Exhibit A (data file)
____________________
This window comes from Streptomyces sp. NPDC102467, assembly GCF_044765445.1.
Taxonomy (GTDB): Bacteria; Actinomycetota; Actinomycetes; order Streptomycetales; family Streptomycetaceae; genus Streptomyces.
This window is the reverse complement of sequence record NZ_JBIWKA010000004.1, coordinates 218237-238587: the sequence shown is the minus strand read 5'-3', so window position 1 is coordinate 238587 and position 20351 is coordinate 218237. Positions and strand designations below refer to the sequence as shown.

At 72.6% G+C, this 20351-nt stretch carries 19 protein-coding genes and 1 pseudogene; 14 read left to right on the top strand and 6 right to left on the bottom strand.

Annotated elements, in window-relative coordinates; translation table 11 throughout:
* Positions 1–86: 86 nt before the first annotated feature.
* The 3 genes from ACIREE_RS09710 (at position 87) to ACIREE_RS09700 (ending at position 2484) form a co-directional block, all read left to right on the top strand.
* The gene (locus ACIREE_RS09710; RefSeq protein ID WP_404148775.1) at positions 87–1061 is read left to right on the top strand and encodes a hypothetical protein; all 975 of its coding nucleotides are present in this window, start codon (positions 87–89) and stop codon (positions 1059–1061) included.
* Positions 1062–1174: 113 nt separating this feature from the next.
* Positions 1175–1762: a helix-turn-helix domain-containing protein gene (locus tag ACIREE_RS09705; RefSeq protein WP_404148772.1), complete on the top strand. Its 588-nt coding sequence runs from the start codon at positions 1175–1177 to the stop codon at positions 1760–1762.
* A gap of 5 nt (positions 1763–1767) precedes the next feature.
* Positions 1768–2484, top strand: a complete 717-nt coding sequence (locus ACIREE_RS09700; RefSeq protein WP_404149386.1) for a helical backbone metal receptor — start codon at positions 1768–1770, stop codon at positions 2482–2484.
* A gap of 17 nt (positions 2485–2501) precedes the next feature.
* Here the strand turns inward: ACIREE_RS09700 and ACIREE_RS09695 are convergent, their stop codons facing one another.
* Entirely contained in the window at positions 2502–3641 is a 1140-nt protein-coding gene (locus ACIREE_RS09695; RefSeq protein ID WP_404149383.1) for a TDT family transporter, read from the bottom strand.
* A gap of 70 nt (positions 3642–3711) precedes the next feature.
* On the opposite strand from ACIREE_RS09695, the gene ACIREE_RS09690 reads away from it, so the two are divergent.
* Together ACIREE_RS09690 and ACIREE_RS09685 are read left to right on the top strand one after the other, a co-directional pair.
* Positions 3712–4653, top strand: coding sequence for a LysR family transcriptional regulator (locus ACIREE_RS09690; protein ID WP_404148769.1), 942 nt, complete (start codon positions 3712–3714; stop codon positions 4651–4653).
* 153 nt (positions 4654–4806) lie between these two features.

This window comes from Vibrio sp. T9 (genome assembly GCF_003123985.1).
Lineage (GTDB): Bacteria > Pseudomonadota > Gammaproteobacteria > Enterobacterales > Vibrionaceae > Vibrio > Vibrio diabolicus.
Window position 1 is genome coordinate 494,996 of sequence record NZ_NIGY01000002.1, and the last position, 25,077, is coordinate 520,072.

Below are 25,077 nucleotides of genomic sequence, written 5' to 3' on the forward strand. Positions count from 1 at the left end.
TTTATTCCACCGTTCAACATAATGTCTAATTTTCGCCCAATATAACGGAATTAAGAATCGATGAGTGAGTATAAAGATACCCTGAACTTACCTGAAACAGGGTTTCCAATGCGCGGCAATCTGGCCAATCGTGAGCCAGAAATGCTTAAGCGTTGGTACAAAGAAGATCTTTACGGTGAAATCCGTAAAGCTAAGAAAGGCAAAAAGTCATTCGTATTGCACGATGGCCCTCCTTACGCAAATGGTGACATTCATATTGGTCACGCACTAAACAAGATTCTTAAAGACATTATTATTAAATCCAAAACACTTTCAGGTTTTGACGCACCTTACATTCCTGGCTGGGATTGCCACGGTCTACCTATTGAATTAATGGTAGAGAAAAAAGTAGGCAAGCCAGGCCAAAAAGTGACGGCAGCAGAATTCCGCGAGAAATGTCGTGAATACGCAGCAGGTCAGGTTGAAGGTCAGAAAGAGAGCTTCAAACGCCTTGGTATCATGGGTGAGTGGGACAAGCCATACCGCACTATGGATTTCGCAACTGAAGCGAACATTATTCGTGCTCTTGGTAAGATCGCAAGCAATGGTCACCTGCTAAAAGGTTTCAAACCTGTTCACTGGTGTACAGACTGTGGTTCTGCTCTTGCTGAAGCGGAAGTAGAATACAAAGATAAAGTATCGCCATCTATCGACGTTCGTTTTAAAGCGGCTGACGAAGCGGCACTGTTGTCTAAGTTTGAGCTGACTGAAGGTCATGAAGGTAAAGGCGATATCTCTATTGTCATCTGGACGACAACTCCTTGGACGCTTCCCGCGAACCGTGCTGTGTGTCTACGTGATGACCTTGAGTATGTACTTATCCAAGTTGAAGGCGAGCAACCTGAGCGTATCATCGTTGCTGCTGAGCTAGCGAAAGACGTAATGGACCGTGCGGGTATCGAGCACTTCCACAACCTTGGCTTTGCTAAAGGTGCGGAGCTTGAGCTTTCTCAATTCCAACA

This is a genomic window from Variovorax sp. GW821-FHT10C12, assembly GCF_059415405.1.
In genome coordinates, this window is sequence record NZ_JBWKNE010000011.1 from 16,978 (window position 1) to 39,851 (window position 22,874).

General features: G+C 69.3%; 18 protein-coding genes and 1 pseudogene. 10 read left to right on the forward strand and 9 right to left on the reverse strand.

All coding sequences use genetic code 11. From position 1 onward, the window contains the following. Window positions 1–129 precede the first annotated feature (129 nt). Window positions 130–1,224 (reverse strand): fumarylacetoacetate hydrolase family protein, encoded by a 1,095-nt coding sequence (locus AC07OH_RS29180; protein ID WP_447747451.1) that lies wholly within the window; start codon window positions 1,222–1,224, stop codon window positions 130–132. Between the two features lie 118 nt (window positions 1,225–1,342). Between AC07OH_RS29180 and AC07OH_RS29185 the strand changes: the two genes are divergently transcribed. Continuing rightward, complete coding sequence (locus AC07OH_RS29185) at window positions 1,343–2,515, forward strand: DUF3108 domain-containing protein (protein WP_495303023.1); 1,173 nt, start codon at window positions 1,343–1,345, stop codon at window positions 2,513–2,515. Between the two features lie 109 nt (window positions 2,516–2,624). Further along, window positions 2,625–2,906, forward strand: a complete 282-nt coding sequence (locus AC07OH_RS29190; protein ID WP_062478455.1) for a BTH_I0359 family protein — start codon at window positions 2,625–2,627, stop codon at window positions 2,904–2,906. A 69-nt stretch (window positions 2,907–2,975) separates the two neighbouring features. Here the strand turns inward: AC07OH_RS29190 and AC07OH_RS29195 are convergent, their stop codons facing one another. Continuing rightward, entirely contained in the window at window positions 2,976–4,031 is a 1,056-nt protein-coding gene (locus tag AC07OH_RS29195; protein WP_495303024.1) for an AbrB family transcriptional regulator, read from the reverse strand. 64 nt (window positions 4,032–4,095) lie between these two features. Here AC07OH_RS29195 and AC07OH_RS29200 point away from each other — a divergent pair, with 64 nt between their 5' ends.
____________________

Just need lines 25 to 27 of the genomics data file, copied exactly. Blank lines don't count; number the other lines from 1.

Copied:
TTTATTCCACCGTTCAACATAATGTCTAATTTTCGCCCAATATAACGGAATTAAGAATCGATGAGTGAGTATAAAGATACCCTGAACTTACCTGAAACAGGGTTTCCAATGCGCGGCAATCTGGCCAATCGTGAGCCAGAAATGCTTAAGCGTTGGTACAAAGAAGATCTTTACGGTGAAATCCGTAAAGCTAAGAAAGGCAAAAAGTCATTCGTATTGCACGATGGCCCTCCTTACGCAAATGGTGACATTCATATTGGTCACGCACTAAACAAGATTCTTAAAGACATTATTATTAAATCCAAAACACTTTCAGGTTTTGACGCACCTTACATTCCTGGCTGGGATTGCCACGGTCTACCTATTGAATTAATGGTAGAGAAAAAAGTAGGCAAGCCAGGCCAAAAAGTGACGGCAGCAGAATTCCGCGAGAAATGTCGTGAATACGCAGCAGGTCAGGTTGAAGGTCAGAAAGAGAGCTTCAAACGCCTTGGTATCATGGGTGAGTGGGACAAGCCATACCGCACTATGGATTTCGCAACTGAAGCGAACATTATTCGTGCTCTTGGTAAGATCGCAAGCAATGGTCACCTGCTAAAAGGTTTCAAACCTGTTCACTGGTGTACAGACTGTGGTTCTGCTCTTGCTGAAGCGGAAGTAGAATACAAAGATAAAGTATCGCCATCTATCGACGTTCGTTTTAAAGCGGCTGACGAAGCGGCACTGTTGTCTAAGTTTGAGCTGACTGAAGGTCATGAAGGTAAAGGCGATATCTCTATTGTCATCTGGACGACAACTCCTTGGACGCTTCCCGCGAACCGTGCTGTGTGTCTACGTGATGACCTTGAGTATGTACTTATCCAAGTTGAAGGCGAGCAACCTGAGCGTATCATCGTTGCTGCTGAGCTAGCGAAAGACGTAATGGACCGTGCGGGTATCGAGCACTTCCACAACCTTGGCTTTGCTAAAGGTGCGGAGCTTGAGCTTTCTCAATTCCAACA

This is a genomic window from Variovorax sp. GW821-FHT10C12, assembly GCF_059415405.1.
In genome coordinates, this window is sequence record NZ_JBWKNE010000011.1 from 16,978 (window position 1) to 39,851 (window position 22,874).